Singaporeans need to take advice not to travel very seriously, but if they still insist on doing so, they must take responsibility for their actions, said the authorities yesterday.
"We have already put out the advisory to defer non-essential travel, and we would call on everyone to comply with this advisory and defer your travel plans," said National Development Minister Lawrence Wong, who co-chairs the multi-ministry task force set up to deal with the coronavirus.
"It puts everyone at risk; you put yourself at risk, and you put your family members and the people around you at risk," he said at a press conference, in his most strongly worded statements on the virus to date.
"We would ask Singaporeans and residents to really think through before you make any travel plans... Yes, we're not stopping people from travelling, we're not locking our borders and stopping people from travelling, but please, we encourage and urge people to defer all travel at this particular juncture."
He pointed out that the majority of imported cases - which form the bulk of recent Covid-19 cases - are Singaporeans, permanent residents and long-term pass holders who had returned from overseas.
People who insist on proceeding with non-essential travel will have to take their own leave, should they need to comply with a stay-home notice for 14 days after returning.
"It only takes one or two cases to go out of the containment in order for this to spread very widely," Mr Wong stressed.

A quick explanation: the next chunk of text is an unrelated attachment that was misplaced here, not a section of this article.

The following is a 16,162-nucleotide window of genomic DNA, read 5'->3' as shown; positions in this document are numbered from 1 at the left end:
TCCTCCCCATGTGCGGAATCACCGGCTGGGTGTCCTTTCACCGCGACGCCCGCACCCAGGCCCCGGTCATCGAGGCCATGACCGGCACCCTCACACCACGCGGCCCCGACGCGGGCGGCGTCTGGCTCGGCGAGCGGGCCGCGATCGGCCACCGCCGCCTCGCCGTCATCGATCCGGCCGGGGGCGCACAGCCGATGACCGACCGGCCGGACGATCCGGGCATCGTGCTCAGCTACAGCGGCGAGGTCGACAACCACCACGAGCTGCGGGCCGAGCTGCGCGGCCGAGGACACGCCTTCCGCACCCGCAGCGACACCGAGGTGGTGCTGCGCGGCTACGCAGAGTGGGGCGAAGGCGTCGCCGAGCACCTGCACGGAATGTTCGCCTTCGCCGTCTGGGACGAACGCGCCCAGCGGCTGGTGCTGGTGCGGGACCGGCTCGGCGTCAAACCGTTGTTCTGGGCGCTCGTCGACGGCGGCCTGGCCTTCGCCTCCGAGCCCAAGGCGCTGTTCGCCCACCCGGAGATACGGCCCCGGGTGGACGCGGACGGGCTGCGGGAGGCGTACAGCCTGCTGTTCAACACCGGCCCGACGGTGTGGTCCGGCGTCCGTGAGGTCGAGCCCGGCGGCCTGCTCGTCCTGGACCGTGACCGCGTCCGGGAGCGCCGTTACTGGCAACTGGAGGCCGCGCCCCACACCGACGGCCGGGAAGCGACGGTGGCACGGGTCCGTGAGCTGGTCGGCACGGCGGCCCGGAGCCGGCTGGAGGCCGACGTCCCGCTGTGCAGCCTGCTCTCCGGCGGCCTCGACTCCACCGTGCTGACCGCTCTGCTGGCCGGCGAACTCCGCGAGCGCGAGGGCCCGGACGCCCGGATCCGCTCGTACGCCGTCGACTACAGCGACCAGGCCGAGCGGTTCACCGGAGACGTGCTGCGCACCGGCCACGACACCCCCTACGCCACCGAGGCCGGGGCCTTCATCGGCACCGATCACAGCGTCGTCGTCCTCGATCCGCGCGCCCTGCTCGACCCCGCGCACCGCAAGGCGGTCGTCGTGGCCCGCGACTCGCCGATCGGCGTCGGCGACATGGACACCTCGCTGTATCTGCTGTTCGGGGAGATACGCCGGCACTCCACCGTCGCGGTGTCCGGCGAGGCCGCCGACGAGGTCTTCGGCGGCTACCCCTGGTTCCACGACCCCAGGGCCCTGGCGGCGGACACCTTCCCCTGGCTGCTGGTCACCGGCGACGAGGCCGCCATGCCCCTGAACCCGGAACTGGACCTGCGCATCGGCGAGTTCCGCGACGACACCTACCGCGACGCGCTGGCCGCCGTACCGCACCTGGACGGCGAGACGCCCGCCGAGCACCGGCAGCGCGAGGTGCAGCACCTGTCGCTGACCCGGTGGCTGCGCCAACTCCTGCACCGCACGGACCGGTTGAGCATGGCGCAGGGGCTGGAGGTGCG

Since Sunday, 37 out of 54 coronavirus cases in Singapore were imported ones. As of yesterday, Singapore had 266 confirmed cases of Covid-19, with no deaths so far.
In a Facebook post yesterday, Prime Minister Lee Hsien Loong said that the flow of goods and cargo between Singapore and Malaysia, including food supplies, will continue.
But Health Minister Gan Kim Yong, co-chairman of the task force, reiterated that fatalities are almost inevitable. The Covid-19 statistical mortality rate is 2 to 3 per cent, and patients in the intensive care unit were all in very critical condition, he said.
"We are monitoring the patients and healthcare workers are doing all they can so that they can recover as soon as possible. But at some point in time, we do expect to see a fatality in Singapore as well."
Mr Wong also said the World Health Organisation (WHO) has been continuing to advise countries to not give up on containment, as the coronavirus could become "a human tragedy that we will not have seen before in modern history".
"That is the magnitude of this crisis. So the WHO is right to call on all countries to double down on containment - don't give up on containment so easily, doesn't have to go to mitigation later - and both can work hand in hand and both can be pursued in parallel."
He added that effort needed at a global level has now gone beyond public health coordination to economic policies. "Because we do need to ensure that while we address the public health emergency, attention and global effort are also needed to tackle a growing economic crisis."
Lim Min Zhang and Cheryl Teh